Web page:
• archivist97

July 4th - Independence Day


collection of the Three Village Historical Society


The traditional celebrations of July 4th will look different this year as the nation reflects on its history and we deal with the pandemic gripping the nation. Picnics, barbeques, concerts, and family gatherings must be done with caution and social distancing. It is also a time to reflect on our nation’s history as it relates to the current social and equality movements taking place in the country today.

July 4th was established as a federal holiday in 1941 to celebrate our independence as a nation. However, July 2nd, 1776 was the date Congress voted on the resolution to separate from Britain and become “free and independent states”. On July 4th congress voted on the formal document known as The Declaration of Independence. The Declaration itself was not signed until August 1776.


The Adams Family Papers, in the collection of the Massachusetts Historical Society, contains a letter from John Adams to Abigail Adams written on 3 July 1776 in which he states:


“The Second Day of July 1776, will be the most memorable Epocha, in the History of America. I am apt to believe that it will be celebrated, by succeeding Generations, as the great anniversary Festival. It ought to be commemorated, as the Day of Deliverance by Solemn Acts of Devotion to God Almighty. It ought to be Solemnized with Pomp and Parade with Shews, Games, Sports, Guns, Bells, Bonfires and Illuminations from one End of this Continent to the other from this Time forward forever more.”


The July 18, 1777 issue of the Virginia Gazette recounts Philadelphia's 4th of July celebration. The ships were dressed with the colors of the United States. At 1:00 thirteen cannons were discharged from each ship signifying the thirteen colonies. A dinner for the Congress and other government officials, music, and a tribute paid to those who gave their lives to the cause of the country took place. “The evening was closed with the ringing of bells and at night, there was a grand exhibition of fireworks, (which began and concluded with thirteen rockets) on the commons, and the city was beautifully illuminated...Thus may the 4th of July, that glorious and ever memorable day, be celebrated through America, by the fans of freedom, from age to age till time shall be no more."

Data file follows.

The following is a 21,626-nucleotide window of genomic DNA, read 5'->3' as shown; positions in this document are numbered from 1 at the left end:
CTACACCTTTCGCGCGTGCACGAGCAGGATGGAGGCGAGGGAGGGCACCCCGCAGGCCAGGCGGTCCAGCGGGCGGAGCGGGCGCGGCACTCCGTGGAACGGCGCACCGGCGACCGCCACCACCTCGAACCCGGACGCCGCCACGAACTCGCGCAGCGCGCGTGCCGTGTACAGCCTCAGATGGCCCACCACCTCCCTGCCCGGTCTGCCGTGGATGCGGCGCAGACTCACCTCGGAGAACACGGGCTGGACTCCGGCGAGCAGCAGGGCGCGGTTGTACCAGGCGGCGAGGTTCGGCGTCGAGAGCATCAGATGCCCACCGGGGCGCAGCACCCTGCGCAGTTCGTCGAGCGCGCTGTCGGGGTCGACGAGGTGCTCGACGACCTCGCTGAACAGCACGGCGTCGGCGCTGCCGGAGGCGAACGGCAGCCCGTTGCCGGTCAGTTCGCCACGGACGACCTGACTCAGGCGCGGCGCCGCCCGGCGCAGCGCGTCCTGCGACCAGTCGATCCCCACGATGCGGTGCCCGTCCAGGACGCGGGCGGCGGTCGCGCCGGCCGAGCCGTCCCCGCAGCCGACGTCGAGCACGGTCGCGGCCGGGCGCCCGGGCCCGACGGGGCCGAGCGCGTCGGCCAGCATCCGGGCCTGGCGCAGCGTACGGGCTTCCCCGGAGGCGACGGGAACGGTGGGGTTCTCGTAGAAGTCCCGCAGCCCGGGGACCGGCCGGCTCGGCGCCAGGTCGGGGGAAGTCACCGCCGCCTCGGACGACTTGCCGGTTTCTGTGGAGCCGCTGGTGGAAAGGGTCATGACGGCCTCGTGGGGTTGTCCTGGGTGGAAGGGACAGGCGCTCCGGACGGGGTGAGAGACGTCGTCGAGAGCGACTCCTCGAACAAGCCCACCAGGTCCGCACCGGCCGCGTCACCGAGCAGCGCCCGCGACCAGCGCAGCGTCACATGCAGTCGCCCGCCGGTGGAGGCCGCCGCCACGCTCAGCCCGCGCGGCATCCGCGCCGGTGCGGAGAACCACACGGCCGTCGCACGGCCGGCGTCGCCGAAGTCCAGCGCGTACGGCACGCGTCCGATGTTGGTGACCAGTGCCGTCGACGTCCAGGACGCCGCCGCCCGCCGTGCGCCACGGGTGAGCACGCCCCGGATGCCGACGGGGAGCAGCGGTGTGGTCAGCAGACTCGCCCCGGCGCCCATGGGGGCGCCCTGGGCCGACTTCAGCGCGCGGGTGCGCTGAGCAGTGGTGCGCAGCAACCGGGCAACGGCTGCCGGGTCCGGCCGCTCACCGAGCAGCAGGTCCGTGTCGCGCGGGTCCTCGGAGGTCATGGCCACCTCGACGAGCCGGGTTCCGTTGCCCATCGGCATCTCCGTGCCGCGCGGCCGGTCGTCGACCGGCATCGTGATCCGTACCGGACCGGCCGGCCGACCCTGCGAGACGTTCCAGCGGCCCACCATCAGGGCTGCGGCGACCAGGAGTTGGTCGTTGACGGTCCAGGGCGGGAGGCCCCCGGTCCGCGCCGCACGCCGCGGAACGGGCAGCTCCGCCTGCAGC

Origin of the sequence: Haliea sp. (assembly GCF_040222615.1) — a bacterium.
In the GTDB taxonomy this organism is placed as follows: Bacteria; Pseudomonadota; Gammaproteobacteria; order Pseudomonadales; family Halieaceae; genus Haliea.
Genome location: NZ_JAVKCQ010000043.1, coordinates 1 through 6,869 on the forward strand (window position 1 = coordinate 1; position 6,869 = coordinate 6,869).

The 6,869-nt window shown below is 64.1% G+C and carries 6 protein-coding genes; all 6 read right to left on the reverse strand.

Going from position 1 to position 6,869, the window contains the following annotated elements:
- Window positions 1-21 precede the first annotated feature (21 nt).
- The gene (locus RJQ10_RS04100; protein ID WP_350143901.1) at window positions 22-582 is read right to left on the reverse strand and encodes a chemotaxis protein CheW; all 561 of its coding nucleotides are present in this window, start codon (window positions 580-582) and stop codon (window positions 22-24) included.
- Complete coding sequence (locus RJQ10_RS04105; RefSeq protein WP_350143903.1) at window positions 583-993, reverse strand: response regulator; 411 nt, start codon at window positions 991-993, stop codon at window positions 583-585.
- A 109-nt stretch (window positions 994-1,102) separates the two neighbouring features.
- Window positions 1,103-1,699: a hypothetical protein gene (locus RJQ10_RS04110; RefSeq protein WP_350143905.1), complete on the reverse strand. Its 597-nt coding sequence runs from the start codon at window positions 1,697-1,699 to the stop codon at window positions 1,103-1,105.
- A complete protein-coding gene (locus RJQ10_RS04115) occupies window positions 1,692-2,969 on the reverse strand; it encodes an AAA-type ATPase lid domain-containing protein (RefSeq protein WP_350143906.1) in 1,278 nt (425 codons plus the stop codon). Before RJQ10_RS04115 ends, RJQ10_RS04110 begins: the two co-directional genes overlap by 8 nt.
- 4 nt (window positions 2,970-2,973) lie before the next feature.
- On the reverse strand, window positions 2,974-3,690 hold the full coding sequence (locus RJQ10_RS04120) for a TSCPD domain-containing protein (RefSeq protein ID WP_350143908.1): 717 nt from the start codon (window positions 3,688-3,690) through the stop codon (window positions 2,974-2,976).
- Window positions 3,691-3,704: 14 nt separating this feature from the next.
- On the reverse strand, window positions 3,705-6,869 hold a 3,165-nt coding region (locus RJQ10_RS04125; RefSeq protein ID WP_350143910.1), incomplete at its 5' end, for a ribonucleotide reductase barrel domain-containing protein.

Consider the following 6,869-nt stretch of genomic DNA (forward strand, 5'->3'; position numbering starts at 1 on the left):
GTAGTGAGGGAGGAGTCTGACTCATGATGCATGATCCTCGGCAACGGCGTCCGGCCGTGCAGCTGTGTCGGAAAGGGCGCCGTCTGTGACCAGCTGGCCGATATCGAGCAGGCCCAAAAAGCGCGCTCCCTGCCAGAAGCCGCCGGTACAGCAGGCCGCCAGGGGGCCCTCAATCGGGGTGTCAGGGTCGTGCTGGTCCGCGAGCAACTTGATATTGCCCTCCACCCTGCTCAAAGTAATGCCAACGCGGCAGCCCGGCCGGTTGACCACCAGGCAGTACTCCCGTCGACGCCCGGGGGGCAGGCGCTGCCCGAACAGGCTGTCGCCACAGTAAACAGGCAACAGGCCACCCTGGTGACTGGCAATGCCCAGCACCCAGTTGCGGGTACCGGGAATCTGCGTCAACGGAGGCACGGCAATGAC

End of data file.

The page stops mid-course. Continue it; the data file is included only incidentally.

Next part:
Because of the COVID-19 virus this year’s traditional Macy’s fireworks display will be a week-long celebration with smaller shows in each of the NYC boroughs, unannounced to avoid crowds. The celebration culminates with a televised music and fireworks special on July 4th.

The first Macy’s fireworks display was on July 1, 1958. The purpose was to celebrate the 100th anniversary of the department store chain founded by Rowland Hussey Macy. It was estimated that one million people watched the program from the east bank of the Hudson River with hundreds of children perched in trees along Riverside Drive and traffic jams in the city and across the river in NJ. The 36 minute display made up of two and a half tons of fireworks illuminated the city’s skyline. Among the more unique displays were Tinker Bell, a silhouette of the Macy’s store, the Spirit of ’76 and, in tribute to Capt. R. H. Macy store founder and former whaler, a fat bellied whale jeweled with lights. (Kaplan, Morris, “Million Here See River Fireworks: Line Hudson Shore to View Display Saluting Macy’s 100th Anniversary”, New York Times, July 2, 1958.)



"We hold these truths to be self-evident, that all men are created equal..."


Throughout history this phrase has been seen to exclude women, LGBTQ+, African-Americans and others who have sought equality.


Women's Rights